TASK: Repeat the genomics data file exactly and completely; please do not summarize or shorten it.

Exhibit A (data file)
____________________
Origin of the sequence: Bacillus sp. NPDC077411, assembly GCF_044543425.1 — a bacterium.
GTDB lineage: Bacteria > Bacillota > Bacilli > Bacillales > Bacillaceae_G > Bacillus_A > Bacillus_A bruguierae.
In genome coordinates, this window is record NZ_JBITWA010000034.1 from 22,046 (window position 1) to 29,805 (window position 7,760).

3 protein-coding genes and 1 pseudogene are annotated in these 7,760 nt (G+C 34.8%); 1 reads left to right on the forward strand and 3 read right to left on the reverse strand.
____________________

Origin of the sequence: Bacillus sp. NPDC077411, assembly GCF_044543425.1 — a bacterium.
GTDB lineage: Bacteria > Bacillota > Bacilli > Bacillales > Bacillaceae_G > Bacillus_A > Bacillus_A bruguierae.
In genome coordinates, this window is record NZ_JBITWA010000034.1 from 22,046 (window position 1) to 29,805 (window position 7,760).

3 protein-coding genes and 1 pseudogene are annotated in these 7,760 nt (G+C 34.8%); 1 reads left to right on the forward strand and 3 read right to left on the reverse strand.